Whether it’s the next stop on your travel itinerary or your beloved lifelong home, Indonesia has 129 volcanoes and many more mountains to explore! Best of all, they’re so close to major cities that you really could climb them this weekend.

When thinking of a holiday in Indonesia most minds tend to wander off to the partying down in Bali, the snorkelling in Lombok, or the bargain deals in Jakarta. What mostly tends to slip our minds is the actual geographical wonder that Indonesia really is! Along with its pristine beaches and rich biodiversity, Indonesia is home to the most number of mountains and volcanoes in Southeast Asia. Being an archipelago situated right in the midst of numerous tectonic plates, Indonesia boasts a mind-blowing 129 volcanoes, accounting for the most active volcanoes along the Pacific Ring of Fire.

With so many Instagram-worthy views of the rolling hills and scenic landscapes spreading like wildfire on social media, mountain climbing has been growing in popularity amongst travellers to Indonesia. Whilst there are several treks that take days to summit and require months of preparation, many peaks in Indonesia are suitable for amateurs. To narrow down your search and help you decide on which summits to add to your list of Indonesian mountains to climb and explore, here’s a list of the best Indonesia mountain treks that you have to do, here are a few suggestions from the team at Summits.com.

1. Mount Bromo

Height: 2,329m (7,641ft)
Climbing Height: Less than 500m
Duration to Summit: Approximately 2-3 hours
Best Time to Visit: May to August
Difficulty Level: Easy

One of the easiest and most popular hikes in Indonesia, Mount Bromo is famous for its stunning views. The active volcano lies within the Bromo Tengger Semeru National Park, releasing puffs of white sulphurous smoke up into the clouds. This majestic beauty has both local and foreign travellers from all over the world, climbing just to catch a glimpse of the breath-taking sunrise.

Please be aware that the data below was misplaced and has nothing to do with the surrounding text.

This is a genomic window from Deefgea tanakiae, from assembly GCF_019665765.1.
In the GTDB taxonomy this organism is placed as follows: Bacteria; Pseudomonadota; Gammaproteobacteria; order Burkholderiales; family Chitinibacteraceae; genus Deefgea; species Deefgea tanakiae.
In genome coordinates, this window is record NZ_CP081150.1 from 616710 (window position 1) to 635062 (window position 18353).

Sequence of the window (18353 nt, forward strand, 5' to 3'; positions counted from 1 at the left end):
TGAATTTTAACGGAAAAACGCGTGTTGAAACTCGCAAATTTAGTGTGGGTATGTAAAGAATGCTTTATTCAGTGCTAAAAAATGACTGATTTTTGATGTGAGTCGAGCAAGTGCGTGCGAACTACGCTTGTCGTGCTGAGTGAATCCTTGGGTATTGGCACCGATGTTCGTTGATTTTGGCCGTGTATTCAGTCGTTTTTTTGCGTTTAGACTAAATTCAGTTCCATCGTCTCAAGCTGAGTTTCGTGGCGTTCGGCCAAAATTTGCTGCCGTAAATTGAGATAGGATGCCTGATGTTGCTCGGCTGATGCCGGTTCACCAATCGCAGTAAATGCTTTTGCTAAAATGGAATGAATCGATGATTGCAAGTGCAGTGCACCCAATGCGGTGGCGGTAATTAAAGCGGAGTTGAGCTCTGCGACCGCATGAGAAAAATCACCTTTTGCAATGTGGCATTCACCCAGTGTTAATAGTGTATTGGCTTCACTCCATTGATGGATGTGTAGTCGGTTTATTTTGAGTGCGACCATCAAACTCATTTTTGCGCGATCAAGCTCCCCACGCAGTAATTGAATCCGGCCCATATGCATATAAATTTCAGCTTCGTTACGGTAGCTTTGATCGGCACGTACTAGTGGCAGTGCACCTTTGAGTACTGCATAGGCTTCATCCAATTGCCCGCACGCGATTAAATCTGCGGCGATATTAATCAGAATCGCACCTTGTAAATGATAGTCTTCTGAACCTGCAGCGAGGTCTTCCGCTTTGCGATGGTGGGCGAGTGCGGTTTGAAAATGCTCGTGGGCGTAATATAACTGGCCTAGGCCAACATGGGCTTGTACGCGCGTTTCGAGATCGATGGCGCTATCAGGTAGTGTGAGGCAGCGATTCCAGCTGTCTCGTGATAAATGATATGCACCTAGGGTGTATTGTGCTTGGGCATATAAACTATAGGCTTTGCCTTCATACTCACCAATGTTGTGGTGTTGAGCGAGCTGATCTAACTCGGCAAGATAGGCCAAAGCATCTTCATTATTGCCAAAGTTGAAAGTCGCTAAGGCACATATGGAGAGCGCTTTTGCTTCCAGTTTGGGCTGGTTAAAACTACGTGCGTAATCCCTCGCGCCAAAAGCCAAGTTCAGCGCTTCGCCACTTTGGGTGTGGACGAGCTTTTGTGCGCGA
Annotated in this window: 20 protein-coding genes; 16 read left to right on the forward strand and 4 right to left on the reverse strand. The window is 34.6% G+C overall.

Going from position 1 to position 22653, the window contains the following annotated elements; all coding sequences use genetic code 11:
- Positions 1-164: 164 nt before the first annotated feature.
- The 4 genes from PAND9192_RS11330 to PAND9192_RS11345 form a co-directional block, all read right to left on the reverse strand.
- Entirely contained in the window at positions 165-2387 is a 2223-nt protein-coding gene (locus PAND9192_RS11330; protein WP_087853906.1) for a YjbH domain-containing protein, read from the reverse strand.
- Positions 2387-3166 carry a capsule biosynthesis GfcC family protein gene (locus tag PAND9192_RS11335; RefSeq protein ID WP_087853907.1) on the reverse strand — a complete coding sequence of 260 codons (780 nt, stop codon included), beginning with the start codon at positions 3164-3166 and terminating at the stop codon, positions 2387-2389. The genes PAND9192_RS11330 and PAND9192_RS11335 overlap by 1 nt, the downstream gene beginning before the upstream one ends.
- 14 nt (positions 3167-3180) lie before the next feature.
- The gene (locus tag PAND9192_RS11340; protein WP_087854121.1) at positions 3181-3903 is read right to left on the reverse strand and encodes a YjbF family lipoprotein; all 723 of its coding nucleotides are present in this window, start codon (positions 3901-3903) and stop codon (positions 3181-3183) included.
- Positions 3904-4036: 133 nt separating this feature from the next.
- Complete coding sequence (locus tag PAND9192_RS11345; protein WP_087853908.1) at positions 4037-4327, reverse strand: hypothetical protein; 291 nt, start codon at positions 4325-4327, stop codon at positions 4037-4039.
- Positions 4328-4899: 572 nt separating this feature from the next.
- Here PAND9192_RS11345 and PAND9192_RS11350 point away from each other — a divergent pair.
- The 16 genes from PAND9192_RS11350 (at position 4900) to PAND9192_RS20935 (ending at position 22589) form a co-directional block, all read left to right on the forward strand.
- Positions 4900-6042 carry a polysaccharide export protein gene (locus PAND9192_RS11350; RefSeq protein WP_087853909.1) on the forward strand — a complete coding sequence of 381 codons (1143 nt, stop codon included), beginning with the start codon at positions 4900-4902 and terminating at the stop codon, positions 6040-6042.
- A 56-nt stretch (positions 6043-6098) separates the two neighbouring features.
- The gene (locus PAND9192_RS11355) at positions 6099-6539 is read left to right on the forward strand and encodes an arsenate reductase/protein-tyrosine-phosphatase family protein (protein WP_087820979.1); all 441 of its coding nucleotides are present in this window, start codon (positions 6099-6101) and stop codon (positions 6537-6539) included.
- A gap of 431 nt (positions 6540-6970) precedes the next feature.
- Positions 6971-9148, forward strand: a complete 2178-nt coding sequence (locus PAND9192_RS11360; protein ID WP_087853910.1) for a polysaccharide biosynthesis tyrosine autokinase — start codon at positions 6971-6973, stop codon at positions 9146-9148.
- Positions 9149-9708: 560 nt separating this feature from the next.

2. Mount Merapi

Height: 2,930m (9,610ft)
Climbing Height: 1,300m
Duration to Summit: Approximately 8 hours
Best Time to Visit: May to October
Difficulty Level: Medium

Merapi rightfully translates to “Firemaker” and rest assured, this volcano lives up to its name for being the most active volcano in Indonesia, erupting on a regular basis since 1548. Due to Merapi’s active nature, you’ll probably want to do a check with the local news to get up-to-speed before adding it to your itinerary. There are two trails to summit Mount Merapi, starting from Selo and Kinahrejo, with the former being the popular, safer route. Once you’ve made it to the top in time to catch the sunrise, the flat lands and shadows of the rising sun will take your breath away!


3. Ijen Crater

Height: 2,799m (9,183ft)
Climbing Height: Less than 500m
Duration to Summit: Approximately 2-3 hours
Best Time to Visit: May to September
Difficulty Level: Easy

A part of the same volcano complex that covers Mount Merapi, Ijen Crater was once a volcanic caldera that has now evolved into a sulphur mine. What makes this climb stand out is the spewing of electric blue flames, visible only at night. The location has grown vastly popular amongst travellers in recent years after a feature by National Geographic. Knowing that Iceland is the only other option available for those who want to catch a glimpse of this magical sight, many are willing to brave the exposure to toxic smoke, albeit in small quantities and with gas masks on.


4. Mount Agung

Height: 3,031m (9,944ft)
Climbing Height: 3,031m
Duration to Summit: Approximately 7-12 hours
Best Time to Visit: May to October
Difficulty Level: Medium-Hard

The sacred Mount Agung takes first place for the highest peak in Bali. Right now probably isn’t the best time to visit, with eruptions still ongoing. However, on a clear day Mount Agung is a hike you’ll enjoy on a spiritual and physical level. Holding a spiritual significance to the Balinese, Mount Agung is believed to be the home of the Balinese gods with the Mother Temple of Besakih located atop its slopes. As you reach the top, Bali’s entire coastline stretches out before you.


About the author:

Lakshika Pinto is a Writer at Summits.com – a new website for mountaineering in Southeast Asia. Lakshika enjoys writing about her travels! She would be more than happy to receive your questions or feedback at lakshika@summits.com.